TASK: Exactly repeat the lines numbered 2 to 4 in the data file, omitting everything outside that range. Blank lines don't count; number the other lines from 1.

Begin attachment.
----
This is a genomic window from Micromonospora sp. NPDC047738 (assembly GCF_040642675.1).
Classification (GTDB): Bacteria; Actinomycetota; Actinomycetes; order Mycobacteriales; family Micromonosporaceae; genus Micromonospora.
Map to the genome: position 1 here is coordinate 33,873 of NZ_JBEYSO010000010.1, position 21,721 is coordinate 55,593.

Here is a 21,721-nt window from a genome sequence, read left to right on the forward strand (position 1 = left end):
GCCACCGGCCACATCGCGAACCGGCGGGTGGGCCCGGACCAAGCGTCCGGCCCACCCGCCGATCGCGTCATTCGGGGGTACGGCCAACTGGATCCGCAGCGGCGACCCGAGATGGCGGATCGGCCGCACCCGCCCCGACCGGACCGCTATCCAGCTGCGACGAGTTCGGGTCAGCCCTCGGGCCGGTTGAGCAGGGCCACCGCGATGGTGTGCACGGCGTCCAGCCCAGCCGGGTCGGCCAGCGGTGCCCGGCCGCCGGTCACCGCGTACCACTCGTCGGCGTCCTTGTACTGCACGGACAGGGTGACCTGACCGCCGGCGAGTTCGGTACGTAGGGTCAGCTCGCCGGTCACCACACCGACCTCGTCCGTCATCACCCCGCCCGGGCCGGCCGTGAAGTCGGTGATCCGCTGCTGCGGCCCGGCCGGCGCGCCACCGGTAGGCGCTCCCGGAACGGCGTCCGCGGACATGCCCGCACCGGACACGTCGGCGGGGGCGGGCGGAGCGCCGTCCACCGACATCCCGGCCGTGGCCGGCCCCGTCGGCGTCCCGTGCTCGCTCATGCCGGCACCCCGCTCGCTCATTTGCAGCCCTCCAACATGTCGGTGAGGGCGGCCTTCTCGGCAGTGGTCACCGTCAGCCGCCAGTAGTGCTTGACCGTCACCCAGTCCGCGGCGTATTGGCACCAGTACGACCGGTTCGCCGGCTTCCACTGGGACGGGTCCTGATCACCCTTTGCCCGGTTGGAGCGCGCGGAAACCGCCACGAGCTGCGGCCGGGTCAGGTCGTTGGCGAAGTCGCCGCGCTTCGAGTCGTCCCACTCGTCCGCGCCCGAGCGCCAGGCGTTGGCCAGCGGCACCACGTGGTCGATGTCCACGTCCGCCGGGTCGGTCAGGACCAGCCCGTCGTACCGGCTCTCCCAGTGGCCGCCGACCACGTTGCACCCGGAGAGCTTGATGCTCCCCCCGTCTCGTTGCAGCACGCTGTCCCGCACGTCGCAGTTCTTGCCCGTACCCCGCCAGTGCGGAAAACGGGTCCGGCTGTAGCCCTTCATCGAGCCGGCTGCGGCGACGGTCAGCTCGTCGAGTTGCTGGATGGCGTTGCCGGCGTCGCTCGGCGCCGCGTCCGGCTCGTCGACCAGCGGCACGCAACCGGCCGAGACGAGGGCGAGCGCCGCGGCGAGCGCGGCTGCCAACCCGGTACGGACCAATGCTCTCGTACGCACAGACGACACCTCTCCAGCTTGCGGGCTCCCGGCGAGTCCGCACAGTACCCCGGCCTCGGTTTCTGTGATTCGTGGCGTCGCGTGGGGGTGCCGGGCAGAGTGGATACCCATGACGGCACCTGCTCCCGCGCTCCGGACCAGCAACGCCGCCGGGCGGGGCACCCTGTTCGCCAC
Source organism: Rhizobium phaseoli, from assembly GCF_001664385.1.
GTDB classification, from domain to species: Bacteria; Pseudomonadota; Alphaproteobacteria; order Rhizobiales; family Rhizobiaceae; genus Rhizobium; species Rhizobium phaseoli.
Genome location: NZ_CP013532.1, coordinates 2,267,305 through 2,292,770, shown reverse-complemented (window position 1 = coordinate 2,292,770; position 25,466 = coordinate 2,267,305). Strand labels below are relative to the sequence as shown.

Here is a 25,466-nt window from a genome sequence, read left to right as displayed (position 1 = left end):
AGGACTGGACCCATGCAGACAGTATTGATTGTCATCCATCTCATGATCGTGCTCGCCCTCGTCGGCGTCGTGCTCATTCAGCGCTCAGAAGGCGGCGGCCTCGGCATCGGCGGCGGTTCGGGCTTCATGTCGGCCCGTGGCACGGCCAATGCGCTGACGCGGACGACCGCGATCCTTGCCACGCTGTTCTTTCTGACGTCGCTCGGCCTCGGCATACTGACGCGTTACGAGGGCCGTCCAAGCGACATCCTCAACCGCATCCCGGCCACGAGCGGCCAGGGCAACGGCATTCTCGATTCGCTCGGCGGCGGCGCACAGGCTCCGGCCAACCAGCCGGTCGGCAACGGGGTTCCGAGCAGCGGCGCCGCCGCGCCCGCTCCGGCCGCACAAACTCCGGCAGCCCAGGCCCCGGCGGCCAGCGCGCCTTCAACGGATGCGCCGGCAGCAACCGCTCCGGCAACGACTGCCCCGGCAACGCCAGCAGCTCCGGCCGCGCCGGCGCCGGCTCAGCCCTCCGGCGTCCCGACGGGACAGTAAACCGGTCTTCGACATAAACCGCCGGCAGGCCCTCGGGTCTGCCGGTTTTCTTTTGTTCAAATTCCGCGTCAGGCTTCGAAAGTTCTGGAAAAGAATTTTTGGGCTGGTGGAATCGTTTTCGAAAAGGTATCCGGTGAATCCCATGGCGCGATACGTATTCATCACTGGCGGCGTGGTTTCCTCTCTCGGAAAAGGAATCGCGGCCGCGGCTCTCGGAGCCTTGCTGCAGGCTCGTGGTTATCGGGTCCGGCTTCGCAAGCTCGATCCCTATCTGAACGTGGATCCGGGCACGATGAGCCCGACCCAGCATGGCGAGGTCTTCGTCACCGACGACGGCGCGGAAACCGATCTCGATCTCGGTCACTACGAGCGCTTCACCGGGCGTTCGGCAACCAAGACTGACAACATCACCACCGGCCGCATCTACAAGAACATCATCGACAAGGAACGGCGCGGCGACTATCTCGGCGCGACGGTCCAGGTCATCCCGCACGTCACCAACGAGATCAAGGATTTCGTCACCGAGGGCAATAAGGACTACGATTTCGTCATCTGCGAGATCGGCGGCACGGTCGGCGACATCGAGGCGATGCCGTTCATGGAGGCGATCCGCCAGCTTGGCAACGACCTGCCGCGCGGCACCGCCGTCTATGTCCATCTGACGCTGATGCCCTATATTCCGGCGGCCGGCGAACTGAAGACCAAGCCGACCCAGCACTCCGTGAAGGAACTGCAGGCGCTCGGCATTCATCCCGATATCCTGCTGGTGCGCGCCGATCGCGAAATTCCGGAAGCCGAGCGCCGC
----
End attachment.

Classification (GTDB): Bacteria; Actinomycetota; Actinomycetes; order Mycobacteriales; family Micromonosporaceae; genus Micromonospora.
Map to the genome: position 1 here is coordinate 33,873 of NZ_JBEYSO010000010.1, position 21,721 is coordinate 55,593.

Here is a 21,721-nt window from a genome sequence, read left to right on the forward strand (position 1 = left end):